Stigler spends a long time developing utility theory. He claims that abstract utility with its questionable foundation is a useful tool, because of its predictive power. Though the foundations are not great, the results justify it. Stigler spends the rest of chapter four showing off the power of utility theory.
In order to test the predictive power, we obviously need to make some predictions from our model of utility maximization. Stigler sticks to mostly graphical predictions that involve reaching the highest indifference curve that is still within the consumer’s budget. The graphs allow economists to do comparative statics. If one aspect changes, how does that affect the consumer’s bundle?
One type of change is variations of income. On a graph, this corresponds to a shift of the budget, illustrated below. Normally, when people are richer they consumer more of a good, hence normal goods. Other times, when a consumer is richer, he consumes less of this good. The classic examples are ramen and potatoes. As college graduates start making money, ramen consumption declines. These are inferior goods.
While not a formal prediction, the outline of utility theory’s predictive power is starting to form. This model of normal and inferior goods suggests which types of goods will increase with wealth. Inferior goods convey the idea of “buying because it is cheap.” This is simply a definition, but it clarifies the thinking.
The second comparative static involves changing prices. On the graph, a change in prices represents a change in the slope, since the slope is -dpY/dpx. With most goods1, increases in price lead to decreases in consumption. This is the classic law of demand.
To better understand this mechanism, economists differentiate two effects of changing prices. For example, when the price of gas goes up, I am relatively poorer and buy less gas in terms of quantity. The price change creates a wealth or income effect.
Also, gas becomes relatively more expensive, compared to the train. Now I can buy more train tickets for each gallon of gas, so I switch some consumption to train tickets. I get more bang for my bung. This is the substitution effect. In the real world, these effects are always entangled. However, the distinction is a tool for thinking through changes in prices.
The most obvious prediction of this is that demand curves are downward sloping. Stigler dismisses this prediction, since all known demand curves are downward sloping. This is too general to really be a prediction, although it is always important to keep in mind.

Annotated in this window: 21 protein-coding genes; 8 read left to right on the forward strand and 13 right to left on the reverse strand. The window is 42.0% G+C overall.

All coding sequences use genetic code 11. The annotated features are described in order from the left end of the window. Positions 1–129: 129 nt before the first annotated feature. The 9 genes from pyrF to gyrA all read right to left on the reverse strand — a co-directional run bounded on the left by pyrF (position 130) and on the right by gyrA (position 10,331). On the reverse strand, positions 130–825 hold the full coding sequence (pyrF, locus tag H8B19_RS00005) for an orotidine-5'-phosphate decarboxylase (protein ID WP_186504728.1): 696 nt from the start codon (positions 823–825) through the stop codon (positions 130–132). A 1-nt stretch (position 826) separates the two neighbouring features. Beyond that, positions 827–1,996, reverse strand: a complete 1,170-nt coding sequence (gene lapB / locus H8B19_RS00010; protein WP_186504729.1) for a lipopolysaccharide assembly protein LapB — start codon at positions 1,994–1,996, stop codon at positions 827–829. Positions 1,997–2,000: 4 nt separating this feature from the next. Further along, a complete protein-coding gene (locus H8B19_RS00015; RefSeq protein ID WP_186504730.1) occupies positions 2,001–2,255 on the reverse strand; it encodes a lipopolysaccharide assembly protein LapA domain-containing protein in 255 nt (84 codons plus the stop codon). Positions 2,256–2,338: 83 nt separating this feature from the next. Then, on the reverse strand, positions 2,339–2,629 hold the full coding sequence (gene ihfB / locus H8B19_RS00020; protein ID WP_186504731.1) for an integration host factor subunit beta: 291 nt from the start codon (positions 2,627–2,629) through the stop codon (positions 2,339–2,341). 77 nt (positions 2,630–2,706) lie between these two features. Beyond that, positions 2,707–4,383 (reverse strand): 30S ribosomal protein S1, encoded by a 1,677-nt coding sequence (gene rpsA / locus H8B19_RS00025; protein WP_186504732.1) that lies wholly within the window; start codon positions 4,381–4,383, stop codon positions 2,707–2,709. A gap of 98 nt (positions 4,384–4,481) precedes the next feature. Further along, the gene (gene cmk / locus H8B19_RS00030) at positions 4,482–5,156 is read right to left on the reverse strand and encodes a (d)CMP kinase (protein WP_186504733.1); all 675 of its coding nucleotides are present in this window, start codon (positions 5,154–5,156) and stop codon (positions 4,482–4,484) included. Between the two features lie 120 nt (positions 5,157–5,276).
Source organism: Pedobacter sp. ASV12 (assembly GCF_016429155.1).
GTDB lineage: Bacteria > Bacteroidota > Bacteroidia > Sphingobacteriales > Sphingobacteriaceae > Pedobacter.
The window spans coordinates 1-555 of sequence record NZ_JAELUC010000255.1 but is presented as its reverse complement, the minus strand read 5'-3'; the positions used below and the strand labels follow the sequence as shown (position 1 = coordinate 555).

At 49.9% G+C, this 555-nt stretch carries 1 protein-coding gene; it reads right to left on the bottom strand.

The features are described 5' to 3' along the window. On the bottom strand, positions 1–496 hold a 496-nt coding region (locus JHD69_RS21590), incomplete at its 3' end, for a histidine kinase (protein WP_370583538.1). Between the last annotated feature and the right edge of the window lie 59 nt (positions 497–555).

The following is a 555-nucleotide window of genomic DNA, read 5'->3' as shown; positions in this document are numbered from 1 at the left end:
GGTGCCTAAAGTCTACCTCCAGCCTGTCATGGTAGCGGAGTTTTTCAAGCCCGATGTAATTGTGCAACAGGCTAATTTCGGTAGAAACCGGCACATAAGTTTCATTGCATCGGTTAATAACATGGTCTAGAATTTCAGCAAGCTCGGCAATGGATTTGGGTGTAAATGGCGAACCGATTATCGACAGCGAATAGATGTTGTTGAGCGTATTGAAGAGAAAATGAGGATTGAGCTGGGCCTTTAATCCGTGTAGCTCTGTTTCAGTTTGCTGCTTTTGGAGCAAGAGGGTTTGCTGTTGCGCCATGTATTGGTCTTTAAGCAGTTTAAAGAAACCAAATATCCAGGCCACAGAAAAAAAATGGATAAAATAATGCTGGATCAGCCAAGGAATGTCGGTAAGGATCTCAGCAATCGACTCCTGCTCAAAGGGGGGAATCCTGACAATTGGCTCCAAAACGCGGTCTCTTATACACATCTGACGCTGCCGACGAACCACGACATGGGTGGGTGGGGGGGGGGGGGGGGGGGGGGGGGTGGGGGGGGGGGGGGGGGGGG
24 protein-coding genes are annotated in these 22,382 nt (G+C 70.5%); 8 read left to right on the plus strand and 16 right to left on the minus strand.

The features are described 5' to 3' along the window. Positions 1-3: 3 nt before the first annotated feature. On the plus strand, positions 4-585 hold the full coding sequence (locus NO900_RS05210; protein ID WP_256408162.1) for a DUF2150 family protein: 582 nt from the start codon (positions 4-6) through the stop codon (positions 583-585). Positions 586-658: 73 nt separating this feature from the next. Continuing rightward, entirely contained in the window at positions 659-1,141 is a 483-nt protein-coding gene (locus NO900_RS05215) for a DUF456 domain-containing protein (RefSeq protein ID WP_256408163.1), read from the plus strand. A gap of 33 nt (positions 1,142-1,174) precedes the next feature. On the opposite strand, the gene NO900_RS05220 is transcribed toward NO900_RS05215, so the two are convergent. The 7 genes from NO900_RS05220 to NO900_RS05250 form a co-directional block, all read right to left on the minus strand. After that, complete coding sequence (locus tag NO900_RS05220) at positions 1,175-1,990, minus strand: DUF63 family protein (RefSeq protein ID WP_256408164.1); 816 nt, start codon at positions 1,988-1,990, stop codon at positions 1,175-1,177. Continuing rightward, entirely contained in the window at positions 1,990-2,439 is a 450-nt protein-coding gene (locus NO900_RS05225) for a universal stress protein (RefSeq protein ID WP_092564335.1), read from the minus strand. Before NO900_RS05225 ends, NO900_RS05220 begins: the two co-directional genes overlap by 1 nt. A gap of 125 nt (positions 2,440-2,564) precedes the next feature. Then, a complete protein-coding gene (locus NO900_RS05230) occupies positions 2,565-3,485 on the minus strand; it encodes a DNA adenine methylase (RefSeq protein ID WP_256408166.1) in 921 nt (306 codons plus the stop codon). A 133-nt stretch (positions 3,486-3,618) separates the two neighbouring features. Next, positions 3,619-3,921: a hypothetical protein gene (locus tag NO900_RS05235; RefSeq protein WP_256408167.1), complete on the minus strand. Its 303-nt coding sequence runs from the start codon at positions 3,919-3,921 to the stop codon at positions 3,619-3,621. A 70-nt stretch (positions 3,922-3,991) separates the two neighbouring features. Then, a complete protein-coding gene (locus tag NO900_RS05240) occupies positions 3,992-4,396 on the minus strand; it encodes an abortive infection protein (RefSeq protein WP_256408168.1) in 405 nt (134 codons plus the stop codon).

Instead, Stigler focuses on some basic predictions. The first underlies the law of one price. Assume two identical goods are selling for different prices. If we assume the consumer is trying to buy and then consume as much as possible, it follows that he only purchases the cheaper good. Since only the cheaper seller actually sells anything, the market will have only one price. Stigler does not make this jump to the law of one price, but it is there.
Utility theory has also clear predictions about how people react to changes in relative prices. Suppose an entrepreneur wants a nice office making monetary profits. Those are his two goods. A new regulation or tax makes it harder for him to make monetary profits, thus raising the “price” of profits2. It is relatively easier to build a nice office than earn profits.
The model we have constructed predicts that regulation will result in lower profits and nicer offices. This is testable and comes from the substitution effect. We can also say that the entrepreneur is worse off because of the regulation because it raises prices. This comes from the wealth effect, since the entrepreneur can no longer reach his earlier preferred combination of profits and office.
Utility Theory as Bridge
Stigler also believes that utility theory provides a bridge between the objective actions taken by individuals and the subjective preferences. Utility theory says that a consumer will buy the bundle of goods within his budget that gives him the most utility. Therefore, if a bundle of goods, say 4 apples and a TV, was within the consumer’s budget and the consumer does not choose it, it would be worse off with the apples and TV than with what he chose.